From spring 2006 - Assisted dying - Putting Christian arguments in secular language
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As Christian doctors we oppose euthanasia and assisted suicide because we believe in the sanctity of human life made in the image of God. Also we recognise that far from being helpful, assisted dying may be the greatest disservice we can offer, by propelling people forward to a judgement for which they are unprepared. Historical ethical codes uphold a similar absolute prohibition on killing; the Hippocratic Oath includes the affirmation, 'I will give no deadly medicine to anyone if asked nor suggest such counsel'.
But although we believe fully in the sanctity of life, to win the debate on assisted dying we need to be using arguments that will make sense to those who do not share our Christian beliefs. The Care Not Killing Alliance, launched on 31 January, brings together 28 organisations to promote palliative care and oppose euthanasia, in the lead up to the second reading debate on Lord Joffe's revised Assisted Dying for the Terminally Ill Bill on 12 May. CMF has played a key role from the beginning working alongside the Association for Palliative Medicine, leading disability groups like the British Council of Disabled People, Christian church groupings including the Church of England, Catholic Bishops' Conference and Evangelical Alliance and a host of other healthcare providers, human rights groups and faith groups. What are the key arguments that alliance members are employing?
First, we need to recognise, as the European Association for Palliative Care has affirmed, that requests for euthanasia and assisted suicide are extremely rare when patients'physical, social, psychological and spiritual needs are properly met. Just 6% of hospice patients even discuss the matter, and only 3.6% of terminally ill patients in other care settings. The vast majority of people dying in the UK, even from diseases like motor neurone disease (MND), do not want 'assisted dying' and the 1,000 MND patients, who die annually in the UK, do so in the main comfortably with good palliative care. The very small number of high profile cases who push for assisted suicide, are simply well publicised exceptions. In two large series from St Christopher's Hospice, where modern palliative care began, 94% of over 200 MND patients had a peaceful death, and contrary to media hype, no patients choked.[5,6] Paradoxically Diane Pretty, who took her case for assisted dying unsuccessfully to the European Court of Human Rights, had a death that was 'perfectly normal, natural and peaceful', according to Dr Ryszard Bietzk, head of medical services at the Pasque Hospice, Luton, where she was cared for.
Second, therefore, rather than pushing for assisted dying, our key priority should be to build on the excellent tradition of palliative care that we have in this country and make best quality palliative care more readily accessible. Palliative care is still being delivered in a postcode lottery, financed mainly by the charitable sector, and with 56% dying in hospital where palliative care is most poorly resourced, rather than at home, where most would prefer to die, given the choice. Furthermore, while 95% of patients using hospice or palliative care have cancer, 300,000 people with other terminal diseases who might benefit from this care are excluded because of their conditions. This is an intolerable situation. By 2020, the over 50s will comprise half the adult population. It is essential we rethink current service provision and end-oflife care to ensure it can meet the demands an ageing population will make in the next 20 years.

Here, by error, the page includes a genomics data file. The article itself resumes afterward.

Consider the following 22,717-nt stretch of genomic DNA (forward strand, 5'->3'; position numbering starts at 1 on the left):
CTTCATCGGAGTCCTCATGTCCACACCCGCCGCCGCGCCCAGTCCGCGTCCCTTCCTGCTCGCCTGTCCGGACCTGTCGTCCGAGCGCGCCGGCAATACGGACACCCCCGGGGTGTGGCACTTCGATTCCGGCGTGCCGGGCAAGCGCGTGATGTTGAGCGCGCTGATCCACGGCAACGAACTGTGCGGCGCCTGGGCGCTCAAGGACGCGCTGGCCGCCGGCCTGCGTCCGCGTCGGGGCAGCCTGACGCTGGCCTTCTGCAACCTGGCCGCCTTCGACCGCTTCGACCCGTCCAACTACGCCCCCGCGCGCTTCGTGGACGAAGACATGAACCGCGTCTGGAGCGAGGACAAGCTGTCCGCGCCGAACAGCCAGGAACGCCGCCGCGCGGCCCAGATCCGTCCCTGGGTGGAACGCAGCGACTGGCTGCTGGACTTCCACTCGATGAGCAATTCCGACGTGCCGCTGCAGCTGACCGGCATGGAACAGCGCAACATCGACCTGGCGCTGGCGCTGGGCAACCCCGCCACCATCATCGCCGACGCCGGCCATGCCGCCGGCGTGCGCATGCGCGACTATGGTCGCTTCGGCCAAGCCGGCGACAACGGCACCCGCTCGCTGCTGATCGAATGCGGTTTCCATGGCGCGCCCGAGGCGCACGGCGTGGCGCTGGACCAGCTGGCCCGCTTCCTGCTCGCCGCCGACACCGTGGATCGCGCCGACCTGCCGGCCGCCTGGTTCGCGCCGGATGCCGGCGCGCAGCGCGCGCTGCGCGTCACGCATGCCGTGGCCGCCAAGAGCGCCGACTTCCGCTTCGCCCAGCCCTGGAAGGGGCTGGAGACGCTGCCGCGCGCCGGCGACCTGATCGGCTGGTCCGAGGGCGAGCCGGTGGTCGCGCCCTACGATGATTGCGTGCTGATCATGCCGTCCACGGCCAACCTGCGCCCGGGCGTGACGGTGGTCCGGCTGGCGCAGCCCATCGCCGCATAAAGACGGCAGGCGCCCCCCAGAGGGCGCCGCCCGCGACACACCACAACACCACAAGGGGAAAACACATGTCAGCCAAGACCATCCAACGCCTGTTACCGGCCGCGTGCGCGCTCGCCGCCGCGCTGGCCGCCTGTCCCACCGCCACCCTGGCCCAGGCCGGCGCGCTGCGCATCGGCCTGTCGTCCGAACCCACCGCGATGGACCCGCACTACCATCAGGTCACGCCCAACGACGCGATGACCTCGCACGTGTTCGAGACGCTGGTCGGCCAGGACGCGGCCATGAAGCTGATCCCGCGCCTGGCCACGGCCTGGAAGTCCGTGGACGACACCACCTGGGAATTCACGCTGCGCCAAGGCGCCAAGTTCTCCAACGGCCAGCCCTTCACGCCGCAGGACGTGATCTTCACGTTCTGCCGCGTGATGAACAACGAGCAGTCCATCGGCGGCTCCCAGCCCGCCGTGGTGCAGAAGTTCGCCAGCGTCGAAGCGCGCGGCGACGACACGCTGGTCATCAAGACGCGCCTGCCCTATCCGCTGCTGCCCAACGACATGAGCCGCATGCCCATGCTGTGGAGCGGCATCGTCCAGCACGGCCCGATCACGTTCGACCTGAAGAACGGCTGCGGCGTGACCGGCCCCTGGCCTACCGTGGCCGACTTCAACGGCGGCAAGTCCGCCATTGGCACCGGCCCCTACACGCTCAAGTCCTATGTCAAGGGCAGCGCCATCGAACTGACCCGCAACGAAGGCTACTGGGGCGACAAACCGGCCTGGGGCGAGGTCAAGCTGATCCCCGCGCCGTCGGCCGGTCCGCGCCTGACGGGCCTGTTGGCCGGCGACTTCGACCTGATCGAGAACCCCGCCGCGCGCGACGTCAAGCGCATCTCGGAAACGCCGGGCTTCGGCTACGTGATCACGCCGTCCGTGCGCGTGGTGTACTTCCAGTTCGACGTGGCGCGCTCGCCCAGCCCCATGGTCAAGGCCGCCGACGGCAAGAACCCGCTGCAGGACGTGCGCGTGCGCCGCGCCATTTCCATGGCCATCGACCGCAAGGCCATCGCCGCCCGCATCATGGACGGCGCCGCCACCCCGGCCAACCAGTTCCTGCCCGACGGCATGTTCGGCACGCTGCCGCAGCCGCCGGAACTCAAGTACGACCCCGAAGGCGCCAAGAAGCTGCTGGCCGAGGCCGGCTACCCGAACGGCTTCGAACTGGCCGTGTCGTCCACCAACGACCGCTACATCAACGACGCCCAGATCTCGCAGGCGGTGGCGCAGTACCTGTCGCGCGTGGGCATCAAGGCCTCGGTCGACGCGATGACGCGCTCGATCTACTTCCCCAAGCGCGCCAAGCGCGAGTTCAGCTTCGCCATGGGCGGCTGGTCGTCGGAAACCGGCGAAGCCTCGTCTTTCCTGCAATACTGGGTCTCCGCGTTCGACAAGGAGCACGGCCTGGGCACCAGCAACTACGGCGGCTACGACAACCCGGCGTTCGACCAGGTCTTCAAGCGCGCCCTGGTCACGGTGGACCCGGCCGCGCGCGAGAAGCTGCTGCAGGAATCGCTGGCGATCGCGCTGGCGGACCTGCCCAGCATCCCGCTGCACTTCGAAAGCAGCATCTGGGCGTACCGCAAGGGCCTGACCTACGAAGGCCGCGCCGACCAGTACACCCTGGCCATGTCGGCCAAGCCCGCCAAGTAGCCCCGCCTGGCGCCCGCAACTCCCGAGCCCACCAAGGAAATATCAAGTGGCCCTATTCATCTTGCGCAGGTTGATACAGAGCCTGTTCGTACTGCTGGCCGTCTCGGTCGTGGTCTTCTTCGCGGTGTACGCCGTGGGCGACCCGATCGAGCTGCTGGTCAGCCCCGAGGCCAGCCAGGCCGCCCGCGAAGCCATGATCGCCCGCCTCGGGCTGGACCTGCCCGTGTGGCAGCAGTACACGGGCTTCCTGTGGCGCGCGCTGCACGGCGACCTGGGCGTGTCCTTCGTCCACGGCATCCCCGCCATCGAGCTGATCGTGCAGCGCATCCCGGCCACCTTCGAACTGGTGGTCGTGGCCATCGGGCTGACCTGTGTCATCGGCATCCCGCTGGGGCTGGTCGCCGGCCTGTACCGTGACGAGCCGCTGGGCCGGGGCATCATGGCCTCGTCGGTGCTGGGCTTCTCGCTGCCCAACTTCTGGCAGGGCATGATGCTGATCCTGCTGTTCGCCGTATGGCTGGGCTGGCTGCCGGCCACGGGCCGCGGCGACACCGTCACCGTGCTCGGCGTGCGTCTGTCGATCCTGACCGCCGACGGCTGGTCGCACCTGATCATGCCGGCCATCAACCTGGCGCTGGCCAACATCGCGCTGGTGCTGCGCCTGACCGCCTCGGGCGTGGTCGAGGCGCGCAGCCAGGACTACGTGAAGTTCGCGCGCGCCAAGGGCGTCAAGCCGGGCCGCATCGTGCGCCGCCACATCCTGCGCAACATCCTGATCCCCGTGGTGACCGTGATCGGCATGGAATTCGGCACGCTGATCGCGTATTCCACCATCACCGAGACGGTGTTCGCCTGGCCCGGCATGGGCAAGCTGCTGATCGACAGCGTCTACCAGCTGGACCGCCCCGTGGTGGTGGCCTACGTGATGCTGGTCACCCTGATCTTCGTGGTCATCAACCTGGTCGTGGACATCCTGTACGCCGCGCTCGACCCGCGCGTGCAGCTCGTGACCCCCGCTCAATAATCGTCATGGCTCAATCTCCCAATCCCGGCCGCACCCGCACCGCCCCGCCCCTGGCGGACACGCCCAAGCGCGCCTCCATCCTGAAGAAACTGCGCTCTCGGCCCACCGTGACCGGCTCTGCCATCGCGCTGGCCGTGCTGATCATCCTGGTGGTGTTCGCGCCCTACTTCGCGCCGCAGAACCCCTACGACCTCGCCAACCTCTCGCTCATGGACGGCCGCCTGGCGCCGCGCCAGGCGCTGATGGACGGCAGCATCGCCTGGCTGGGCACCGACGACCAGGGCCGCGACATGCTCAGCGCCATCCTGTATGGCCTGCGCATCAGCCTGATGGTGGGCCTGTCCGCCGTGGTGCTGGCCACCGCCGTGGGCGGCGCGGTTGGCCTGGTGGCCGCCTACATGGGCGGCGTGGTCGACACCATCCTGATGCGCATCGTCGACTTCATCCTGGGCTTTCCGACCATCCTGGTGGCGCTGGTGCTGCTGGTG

Third, the real question is therefore whether we should change the law for a very small number of people who are strongly determined to end their lives. In 1994 the last House of Lords' Select Committee to report on euthanasia unanimously recommended no change in the law. Its chairman, neurologist Lord Walton of Detchant, later described in Parliament their concerns about such legislation: 'We concluded that it was virtually impossible to ensure that all acts of euthanasia were truly voluntary and that any liberalisation of the law in the United Kingdom could not be abused.We were also concerned that vulnerable people - the elderly, lonely, sick or distressed - would feel pressure, whether real or imagined, to request early death.' Hard cases make bad laws, and no law allowing assisted dying could ever be controlled.
Christian doctors need to play a key role in this debate; and they will do so most effectively by learning to put what are essentially Christian arguments in secular language.